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The Last Samurai

Let us pretend that The Last Samurai takes in some fantastical historical otherworld. Clearly, that's the only way it's going to work.

To tie it into real history is too disturbing. Not only does Tom Cruise "regain his honor" by betraying his country's interests and giving himself over to a ritualized culture of warriors content to live by the old ways (please try not to draw any modern parallels kaffkaffjohnwalkerlindhkaff), but the events of this film also topple the first domino in a line that would culminate in the Japanese attack on Pearl Harbor some seventy years later.

But what does it matter when you have a movie star so damned good at being a star, so intense, so handsome and so charismatic?

It matters a lot actually. A story of Japan that would be far more effective and inspiring without the American, The Last Samurai won't be the last Tom Cruise vehicle by a long shot. But it's a shame that director Edward Zwick gave in to the impulse to make Cruise the star, when really the last samurai should be Katsumoto (Ken Watanabe). Oh, why blame Zwick? It's Cruise who needs to rein himself in, an actor of spotty but real talent who can recognize a quality project but too often lets his own mythos overpower it.

The man with the million-watt smile plays Captain Nathan Algren, a drunken soldier who somehow escaped the massacre of "Custer's Last Stand." Destroyed and disgusted by the legend that has clouded over Custer's incompetence, Algren drinks to forget the innocent lives he himself took.

Not sharing the same guilty conscience, his former commander Colonel Bagley (Tony Goldwyn) offers Algren a proposition. The Japanese need to quell a rebellion of samurai that stand in the way of modernization. To do that, they need an army, and one thing Algren does well is teach men to kill.

As seems to be par for the course of a John Logan script, few characters get any subtle shading. Algren comes close, but mostly due to a robe borrowed not from the samurai he kills but from Kevin Costner in Dances With Wolves. He has inner conflict, but it is still pretty black and white. As the representative of American interests, Bagley shows nothing beyond dark avarice, so Goldwyn can just offer his heavy-lidded stare and collect a paycheck just like his character.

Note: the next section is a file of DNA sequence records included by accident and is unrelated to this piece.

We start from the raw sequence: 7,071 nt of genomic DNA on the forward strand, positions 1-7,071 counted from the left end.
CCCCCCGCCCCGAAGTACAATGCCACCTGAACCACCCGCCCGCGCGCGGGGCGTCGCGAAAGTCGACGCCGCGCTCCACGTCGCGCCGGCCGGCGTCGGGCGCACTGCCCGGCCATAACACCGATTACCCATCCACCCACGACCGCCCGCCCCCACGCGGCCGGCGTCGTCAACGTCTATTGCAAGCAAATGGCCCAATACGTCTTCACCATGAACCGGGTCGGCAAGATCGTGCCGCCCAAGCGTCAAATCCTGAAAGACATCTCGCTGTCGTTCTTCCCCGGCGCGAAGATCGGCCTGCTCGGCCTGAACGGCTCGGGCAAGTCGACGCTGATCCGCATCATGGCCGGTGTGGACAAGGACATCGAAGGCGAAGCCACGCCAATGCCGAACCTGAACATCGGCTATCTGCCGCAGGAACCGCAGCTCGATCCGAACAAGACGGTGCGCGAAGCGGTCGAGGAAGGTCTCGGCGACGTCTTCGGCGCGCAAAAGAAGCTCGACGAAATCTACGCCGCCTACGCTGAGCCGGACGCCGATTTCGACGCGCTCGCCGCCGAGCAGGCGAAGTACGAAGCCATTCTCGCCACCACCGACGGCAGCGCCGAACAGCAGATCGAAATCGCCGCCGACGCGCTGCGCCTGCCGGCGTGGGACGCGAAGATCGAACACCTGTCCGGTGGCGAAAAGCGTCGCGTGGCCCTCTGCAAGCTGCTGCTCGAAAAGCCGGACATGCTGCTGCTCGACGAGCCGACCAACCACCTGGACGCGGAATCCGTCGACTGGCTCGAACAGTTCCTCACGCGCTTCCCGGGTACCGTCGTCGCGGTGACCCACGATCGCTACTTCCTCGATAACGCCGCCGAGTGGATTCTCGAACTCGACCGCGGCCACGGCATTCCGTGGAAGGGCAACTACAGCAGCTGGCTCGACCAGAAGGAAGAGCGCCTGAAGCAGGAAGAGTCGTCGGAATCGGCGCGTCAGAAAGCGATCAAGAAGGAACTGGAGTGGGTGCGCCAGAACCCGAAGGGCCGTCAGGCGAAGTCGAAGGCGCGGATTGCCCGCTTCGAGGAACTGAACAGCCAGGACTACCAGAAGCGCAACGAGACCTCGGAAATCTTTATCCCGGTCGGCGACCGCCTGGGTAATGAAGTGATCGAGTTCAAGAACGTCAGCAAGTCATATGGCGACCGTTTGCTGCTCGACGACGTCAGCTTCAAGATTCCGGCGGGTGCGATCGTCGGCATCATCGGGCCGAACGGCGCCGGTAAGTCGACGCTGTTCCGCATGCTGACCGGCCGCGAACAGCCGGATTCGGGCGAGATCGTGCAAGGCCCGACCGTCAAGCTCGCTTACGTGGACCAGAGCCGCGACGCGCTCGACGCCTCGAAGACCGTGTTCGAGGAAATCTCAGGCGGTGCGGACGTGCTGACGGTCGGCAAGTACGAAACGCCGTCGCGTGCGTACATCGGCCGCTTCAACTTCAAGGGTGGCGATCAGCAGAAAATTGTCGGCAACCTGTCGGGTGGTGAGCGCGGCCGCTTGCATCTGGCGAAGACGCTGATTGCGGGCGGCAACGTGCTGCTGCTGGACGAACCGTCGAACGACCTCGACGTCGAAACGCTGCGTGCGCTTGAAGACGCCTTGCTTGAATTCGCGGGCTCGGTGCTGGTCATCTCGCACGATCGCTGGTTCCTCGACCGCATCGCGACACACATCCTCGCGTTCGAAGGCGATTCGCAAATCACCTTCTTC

Appearing too briefly but offering some life, Billy Connolly at least amuses as Algren's friend who has chosen to take war seriously, but not himself.

Which leaves Katsumoto. Though the last samurai (who is actually based on a real person) still only has two dimensions, Watanabe inhabits them to the fullest. It's not just Algren who gazes on him with wonder; Cruise must be taking notes on how to command the screen without looking so constipated.

So Cruise has to keep stealing it back, and this is where the movie star moments come into play. Rarely will you see a movie employing so many overt tricks to make an actor the center of attention. Marvel at all the low camera angles making Cruise tower over much taller actors (i.e. pretty much everybody in the film except the kids). Just in case you don't appreciate how
hard Cruise worked to learn how to do his own swordfighting stunts, Zwick will show you a couple of the conflicts twice. That there might be no doubt, they're in slow motion every time. That also adds to their importance somehow.

However, when legitimately focusing on Japanese culture and not Algren's understanding of it, The Last Samurai holds fascination. Any time the samurai themselves go into action, it's gripping. You wonder why these guys were so effective? It's damned scary seeing them riding toward you on horseback, even if it seems silly that they've got flagpoles on their backs.

Among them, Cruise just looks silly. Perhaps he should have built upon that, instead of letting things devolve into an impossible resolution.

If you can get past his posturing, The Last Samurai is entertaining, and could spark some legitimate historical interest. But it doesn't reach as far as it could if there weren't a real movie star holding so hard onto its back.


Derek McCaw

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